9. A cable according to claim 8, wherein said dielectric material constituting said covering is expanded and has a density of less than one-half the density of the same material when not expanded.
10. A cable acccording to claim 1, characterized in that said cable includes two inner conductors.
11. A cable according to claim 10, wherein said inner conductors are helically wound together or disposed side by side.
12. A cable according to claim 10, wherein each of said inner conductors is surrounded by a covering of dielectric material.
13. A cable according to claim 12, wherein said dielectric material constituting said covering is expanded and has a density of less than one-half the density of the same material when not expanded.
14. A cable according to claim 10, wherein the assembly of said two inner conductors is covered by a dielectric sheath.
15. A cable according to claim 14, wherein said dielectric sheath is surrounded by screening.
16. A cable according to claim 10, wherein said cable is protected by an outer protective sheath of insulating material.
Description

The present invention relates to a high frequency electric cable, in particular a coaxial cable or a symmetrical pair cable.

BACKGROUND OF THE INVENTION

High frequency electric cables that take up as little room as possible, i.e. that are capable of withstanding considerable bending stresses and thus considerable curvature, are being sought after more and more at present in order to save space, in particular in aviation, military, and space applications. Such very flexible cables are also required to have mechanical endurance (i.e. good resistance to periodically repeated stresses) and electrical performance that is acceptable given the applications concerned.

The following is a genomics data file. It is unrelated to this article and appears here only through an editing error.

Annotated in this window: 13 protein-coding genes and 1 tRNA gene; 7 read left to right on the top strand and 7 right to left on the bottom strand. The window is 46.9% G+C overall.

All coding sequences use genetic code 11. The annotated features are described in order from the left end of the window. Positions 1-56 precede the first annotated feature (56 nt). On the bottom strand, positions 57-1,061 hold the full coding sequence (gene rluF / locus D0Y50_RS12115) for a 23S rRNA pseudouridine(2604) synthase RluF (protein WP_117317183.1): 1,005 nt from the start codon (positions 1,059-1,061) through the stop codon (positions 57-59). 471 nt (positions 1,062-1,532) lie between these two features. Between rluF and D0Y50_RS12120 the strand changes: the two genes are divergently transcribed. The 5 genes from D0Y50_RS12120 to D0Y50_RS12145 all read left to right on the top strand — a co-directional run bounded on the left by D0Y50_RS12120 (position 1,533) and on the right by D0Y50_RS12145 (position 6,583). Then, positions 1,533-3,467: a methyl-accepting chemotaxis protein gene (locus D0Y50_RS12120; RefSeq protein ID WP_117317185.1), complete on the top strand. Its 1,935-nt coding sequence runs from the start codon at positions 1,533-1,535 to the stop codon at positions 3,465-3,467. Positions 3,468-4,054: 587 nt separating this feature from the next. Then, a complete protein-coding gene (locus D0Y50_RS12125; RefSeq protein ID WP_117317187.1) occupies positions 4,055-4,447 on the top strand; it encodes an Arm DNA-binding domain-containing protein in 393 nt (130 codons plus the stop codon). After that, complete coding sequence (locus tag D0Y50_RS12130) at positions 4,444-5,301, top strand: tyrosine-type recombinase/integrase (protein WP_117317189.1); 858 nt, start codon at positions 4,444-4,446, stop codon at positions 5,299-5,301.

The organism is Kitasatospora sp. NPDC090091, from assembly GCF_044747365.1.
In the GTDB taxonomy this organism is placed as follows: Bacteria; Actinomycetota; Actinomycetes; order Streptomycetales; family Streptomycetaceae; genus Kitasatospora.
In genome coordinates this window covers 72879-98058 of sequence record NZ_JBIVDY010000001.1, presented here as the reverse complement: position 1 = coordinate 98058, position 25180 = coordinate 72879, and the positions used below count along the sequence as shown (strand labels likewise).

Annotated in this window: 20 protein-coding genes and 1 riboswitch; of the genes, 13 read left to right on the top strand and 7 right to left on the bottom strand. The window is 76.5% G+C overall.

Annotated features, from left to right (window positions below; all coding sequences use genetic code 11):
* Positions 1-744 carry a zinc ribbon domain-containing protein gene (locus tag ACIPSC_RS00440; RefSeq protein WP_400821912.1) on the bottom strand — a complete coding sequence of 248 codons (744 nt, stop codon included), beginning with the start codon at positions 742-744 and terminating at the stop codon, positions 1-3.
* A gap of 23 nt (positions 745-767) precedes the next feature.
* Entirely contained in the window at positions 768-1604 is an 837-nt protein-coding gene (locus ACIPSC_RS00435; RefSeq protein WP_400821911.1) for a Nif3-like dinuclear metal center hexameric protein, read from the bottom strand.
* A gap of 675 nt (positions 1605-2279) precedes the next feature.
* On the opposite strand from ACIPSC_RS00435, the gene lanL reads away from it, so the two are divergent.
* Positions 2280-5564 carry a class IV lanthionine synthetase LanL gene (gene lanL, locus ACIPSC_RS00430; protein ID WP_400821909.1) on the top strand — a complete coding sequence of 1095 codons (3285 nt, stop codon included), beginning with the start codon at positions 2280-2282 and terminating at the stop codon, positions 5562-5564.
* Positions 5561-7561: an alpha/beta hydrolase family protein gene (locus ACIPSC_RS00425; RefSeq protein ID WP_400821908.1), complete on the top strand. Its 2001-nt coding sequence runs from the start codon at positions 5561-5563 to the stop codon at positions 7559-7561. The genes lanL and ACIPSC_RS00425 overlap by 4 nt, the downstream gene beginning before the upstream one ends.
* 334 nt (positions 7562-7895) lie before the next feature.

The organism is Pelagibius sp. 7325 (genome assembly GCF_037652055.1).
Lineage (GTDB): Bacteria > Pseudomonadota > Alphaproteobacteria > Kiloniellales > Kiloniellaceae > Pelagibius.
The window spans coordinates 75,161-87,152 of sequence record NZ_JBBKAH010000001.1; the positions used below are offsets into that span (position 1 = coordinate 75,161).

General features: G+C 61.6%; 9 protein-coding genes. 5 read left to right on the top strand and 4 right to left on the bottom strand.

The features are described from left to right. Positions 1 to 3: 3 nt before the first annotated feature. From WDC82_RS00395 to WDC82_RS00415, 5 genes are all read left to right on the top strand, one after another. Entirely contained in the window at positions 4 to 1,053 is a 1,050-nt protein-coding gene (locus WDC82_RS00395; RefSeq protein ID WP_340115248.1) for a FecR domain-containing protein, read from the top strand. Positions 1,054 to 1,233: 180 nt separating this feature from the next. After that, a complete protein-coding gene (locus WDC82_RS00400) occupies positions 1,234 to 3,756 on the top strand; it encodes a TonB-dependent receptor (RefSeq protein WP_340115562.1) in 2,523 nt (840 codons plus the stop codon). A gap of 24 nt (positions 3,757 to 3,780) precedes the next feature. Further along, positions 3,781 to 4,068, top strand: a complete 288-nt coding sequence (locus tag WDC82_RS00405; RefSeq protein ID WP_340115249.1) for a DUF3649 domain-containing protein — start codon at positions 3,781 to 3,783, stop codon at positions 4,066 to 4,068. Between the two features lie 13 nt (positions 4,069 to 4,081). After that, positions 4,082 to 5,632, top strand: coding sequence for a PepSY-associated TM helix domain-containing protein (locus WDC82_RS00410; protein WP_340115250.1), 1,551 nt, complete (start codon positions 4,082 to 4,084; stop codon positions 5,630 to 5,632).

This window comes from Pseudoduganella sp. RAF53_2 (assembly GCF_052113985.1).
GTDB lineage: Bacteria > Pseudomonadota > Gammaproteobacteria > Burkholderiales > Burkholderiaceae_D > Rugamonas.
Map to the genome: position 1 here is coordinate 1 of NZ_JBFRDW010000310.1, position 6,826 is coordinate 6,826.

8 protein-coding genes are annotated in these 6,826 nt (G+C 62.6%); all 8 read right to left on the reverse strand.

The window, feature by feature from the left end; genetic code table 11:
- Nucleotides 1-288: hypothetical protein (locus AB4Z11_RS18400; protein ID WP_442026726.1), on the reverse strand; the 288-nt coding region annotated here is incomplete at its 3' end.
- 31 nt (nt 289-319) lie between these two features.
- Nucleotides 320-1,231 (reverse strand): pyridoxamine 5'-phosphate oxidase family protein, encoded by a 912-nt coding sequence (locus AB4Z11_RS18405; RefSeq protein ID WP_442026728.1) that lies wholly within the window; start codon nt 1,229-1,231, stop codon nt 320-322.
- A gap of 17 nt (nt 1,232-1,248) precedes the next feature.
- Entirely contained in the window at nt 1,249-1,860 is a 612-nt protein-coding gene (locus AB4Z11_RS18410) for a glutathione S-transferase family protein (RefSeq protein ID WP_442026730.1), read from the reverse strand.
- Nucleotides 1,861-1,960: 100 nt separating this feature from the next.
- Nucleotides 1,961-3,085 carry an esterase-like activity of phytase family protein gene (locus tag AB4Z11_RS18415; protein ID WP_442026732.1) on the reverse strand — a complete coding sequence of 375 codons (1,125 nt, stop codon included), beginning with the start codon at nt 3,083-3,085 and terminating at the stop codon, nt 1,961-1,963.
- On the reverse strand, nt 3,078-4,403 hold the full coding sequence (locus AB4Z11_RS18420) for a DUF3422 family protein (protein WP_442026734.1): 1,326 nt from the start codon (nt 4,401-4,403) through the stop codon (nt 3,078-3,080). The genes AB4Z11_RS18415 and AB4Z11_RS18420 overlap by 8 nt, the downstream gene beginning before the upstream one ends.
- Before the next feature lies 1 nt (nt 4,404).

In such cables, flexibility problems generally arise with their inner conductors.

In particular, two types of coaxial cable are known at present which satisfy either requirements in terms of flexibility, or else requirements in terms of linear attenuation.

For example, a first type of coaxial cable having low linear attenuation comprises the following disposed coaxially from the inside towards the outside:

a central core constituted by a solid metal conductor called the solid core;

a covering of dielectric material, generally having a relative density that is greater than one;

an outer conductor constituted, for example, by a braid of metal tapes having a braid of circular section wires superposed thereon; and

an outer protective sheath of insulating material.